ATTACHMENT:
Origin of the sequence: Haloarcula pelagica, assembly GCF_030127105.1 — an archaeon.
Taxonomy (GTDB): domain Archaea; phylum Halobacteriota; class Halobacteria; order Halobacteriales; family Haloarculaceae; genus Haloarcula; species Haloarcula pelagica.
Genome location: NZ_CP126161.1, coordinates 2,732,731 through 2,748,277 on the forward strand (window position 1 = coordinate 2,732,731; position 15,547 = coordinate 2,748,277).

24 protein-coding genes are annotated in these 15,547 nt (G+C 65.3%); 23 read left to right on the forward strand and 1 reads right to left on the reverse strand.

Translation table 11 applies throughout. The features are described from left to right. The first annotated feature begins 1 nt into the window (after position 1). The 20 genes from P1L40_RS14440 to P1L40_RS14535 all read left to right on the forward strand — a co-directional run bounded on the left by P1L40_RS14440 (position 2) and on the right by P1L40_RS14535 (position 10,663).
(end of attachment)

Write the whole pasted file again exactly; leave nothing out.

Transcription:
Origin of the sequence: Haloarcula pelagica, assembly GCF_030127105.1 — an archaeon.
Taxonomy (GTDB): domain Archaea; phylum Halobacteriota; class Halobacteria; order Halobacteriales; family Haloarculaceae; genus Haloarcula; species Haloarcula pelagica.
Genome location: NZ_CP126161.1, coordinates 2,732,731 through 2,748,277 on the forward strand (window position 1 = coordinate 2,732,731; position 15,547 = coordinate 2,748,277).

24 protein-coding genes are annotated in these 15,547 nt (G+C 65.3%); 23 read left to right on the forward strand and 1 reads right to left on the reverse strand.

Translation table 11 applies throughout. The features are described from left to right. The first annotated feature begins 1 nt into the window (after position 1). The 20 genes from P1L40_RS14440 to P1L40_RS14535 all read left to right on the forward strand — a co-directional run bounded on the left by P1L40_RS14440 (position 2) and on the right by P1L40_RS14535 (position 10,663).